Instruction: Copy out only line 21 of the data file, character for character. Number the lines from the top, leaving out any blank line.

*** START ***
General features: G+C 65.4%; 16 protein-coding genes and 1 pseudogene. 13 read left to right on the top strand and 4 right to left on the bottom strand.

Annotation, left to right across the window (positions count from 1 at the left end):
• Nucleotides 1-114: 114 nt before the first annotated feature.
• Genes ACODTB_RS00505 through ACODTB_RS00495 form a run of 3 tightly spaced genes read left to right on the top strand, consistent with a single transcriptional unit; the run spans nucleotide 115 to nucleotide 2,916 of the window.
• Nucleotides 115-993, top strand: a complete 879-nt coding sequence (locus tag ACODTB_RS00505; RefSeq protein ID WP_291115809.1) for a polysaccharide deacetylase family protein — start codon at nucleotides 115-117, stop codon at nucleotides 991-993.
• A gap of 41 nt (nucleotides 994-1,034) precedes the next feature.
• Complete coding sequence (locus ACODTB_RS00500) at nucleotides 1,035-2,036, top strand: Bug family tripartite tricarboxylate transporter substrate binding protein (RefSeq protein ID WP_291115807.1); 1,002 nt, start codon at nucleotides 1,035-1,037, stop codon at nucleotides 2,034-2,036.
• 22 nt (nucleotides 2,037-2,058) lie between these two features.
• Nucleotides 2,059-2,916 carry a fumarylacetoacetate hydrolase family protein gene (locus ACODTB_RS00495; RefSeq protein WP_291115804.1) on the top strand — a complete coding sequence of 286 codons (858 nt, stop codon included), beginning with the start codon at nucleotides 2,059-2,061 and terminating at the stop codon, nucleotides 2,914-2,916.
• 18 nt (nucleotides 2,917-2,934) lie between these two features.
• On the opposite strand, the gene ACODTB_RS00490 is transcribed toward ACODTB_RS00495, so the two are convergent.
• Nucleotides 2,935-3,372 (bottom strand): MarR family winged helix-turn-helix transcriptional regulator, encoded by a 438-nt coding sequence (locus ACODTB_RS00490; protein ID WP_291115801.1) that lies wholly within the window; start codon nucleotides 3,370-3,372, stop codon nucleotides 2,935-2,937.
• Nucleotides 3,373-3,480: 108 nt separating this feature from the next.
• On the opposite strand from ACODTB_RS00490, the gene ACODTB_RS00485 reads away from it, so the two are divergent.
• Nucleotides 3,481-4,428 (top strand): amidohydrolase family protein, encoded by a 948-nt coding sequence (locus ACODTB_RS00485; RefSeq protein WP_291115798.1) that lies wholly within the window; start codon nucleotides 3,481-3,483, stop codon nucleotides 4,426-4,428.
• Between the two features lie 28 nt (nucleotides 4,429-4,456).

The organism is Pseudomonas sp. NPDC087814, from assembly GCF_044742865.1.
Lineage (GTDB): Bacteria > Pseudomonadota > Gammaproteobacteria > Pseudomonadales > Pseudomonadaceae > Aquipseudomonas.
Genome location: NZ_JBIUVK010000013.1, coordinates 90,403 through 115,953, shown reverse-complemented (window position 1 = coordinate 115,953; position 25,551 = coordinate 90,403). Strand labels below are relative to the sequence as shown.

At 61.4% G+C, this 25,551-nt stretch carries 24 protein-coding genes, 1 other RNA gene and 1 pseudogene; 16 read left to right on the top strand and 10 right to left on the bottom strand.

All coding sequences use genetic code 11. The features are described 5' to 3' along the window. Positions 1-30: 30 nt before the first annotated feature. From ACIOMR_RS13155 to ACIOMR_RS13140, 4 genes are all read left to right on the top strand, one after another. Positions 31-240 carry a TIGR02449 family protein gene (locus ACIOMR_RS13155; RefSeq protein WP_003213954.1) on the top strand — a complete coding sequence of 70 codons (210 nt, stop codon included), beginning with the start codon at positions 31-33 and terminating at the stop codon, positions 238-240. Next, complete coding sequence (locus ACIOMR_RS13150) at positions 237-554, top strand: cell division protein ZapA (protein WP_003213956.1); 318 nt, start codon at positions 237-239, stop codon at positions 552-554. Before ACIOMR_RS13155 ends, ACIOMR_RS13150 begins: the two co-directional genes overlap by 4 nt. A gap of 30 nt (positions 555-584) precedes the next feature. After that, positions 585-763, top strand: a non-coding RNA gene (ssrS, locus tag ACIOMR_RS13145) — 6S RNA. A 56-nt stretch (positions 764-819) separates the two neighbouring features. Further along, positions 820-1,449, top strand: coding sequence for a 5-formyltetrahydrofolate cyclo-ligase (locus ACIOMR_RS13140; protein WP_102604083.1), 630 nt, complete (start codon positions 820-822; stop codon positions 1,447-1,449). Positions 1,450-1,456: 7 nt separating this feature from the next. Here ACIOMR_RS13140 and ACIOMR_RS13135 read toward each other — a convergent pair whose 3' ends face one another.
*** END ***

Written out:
All coding sequences use genetic code 11. The features are described 5' to 3' along the window. Positions 1-30: 30 nt before the first annotated feature. From ACIOMR_RS13155 to ACIOMR_RS13140, 4 genes are all read left to right on the top strand, one after another. Positions 31-240 carry a TIGR02449 family protein gene (locus ACIOMR_RS13155; RefSeq protein WP_003213954.1) on the top strand — a complete coding sequence of 70 codons (210 nt, stop codon included), beginning with the start codon at positions 31-33 and terminating at the stop codon, positions 238-240. Next, complete coding sequence (locus ACIOMR_RS13150) at positions 237-554, top strand: cell division protein ZapA (protein WP_003213956.1); 318 nt, start codon at positions 237-239, stop codon at positions 552-554. Before ACIOMR_RS13155 ends, ACIOMR_RS13150 begins: the two co-directional genes overlap by 4 nt. A gap of 30 nt (positions 555-584) precedes the next feature. After that, positions 585-763, top strand: a non-coding RNA gene (ssrS, locus tag ACIOMR_RS13145) — 6S RNA. A 56-nt stretch (positions 764-819) separates the two neighbouring features. Further along, positions 820-1,449, top strand: coding sequence for a 5-formyltetrahydrofolate cyclo-ligase (locus ACIOMR_RS13140; protein WP_102604083.1), 630 nt, complete (start codon positions 820-822; stop codon positions 1,447-1,449). Positions 1,450-1,456: 7 nt separating this feature from the next. Here ACIOMR_RS13140 and ACIOMR_RS13135 read toward each other — a convergent pair whose 3' ends face one another.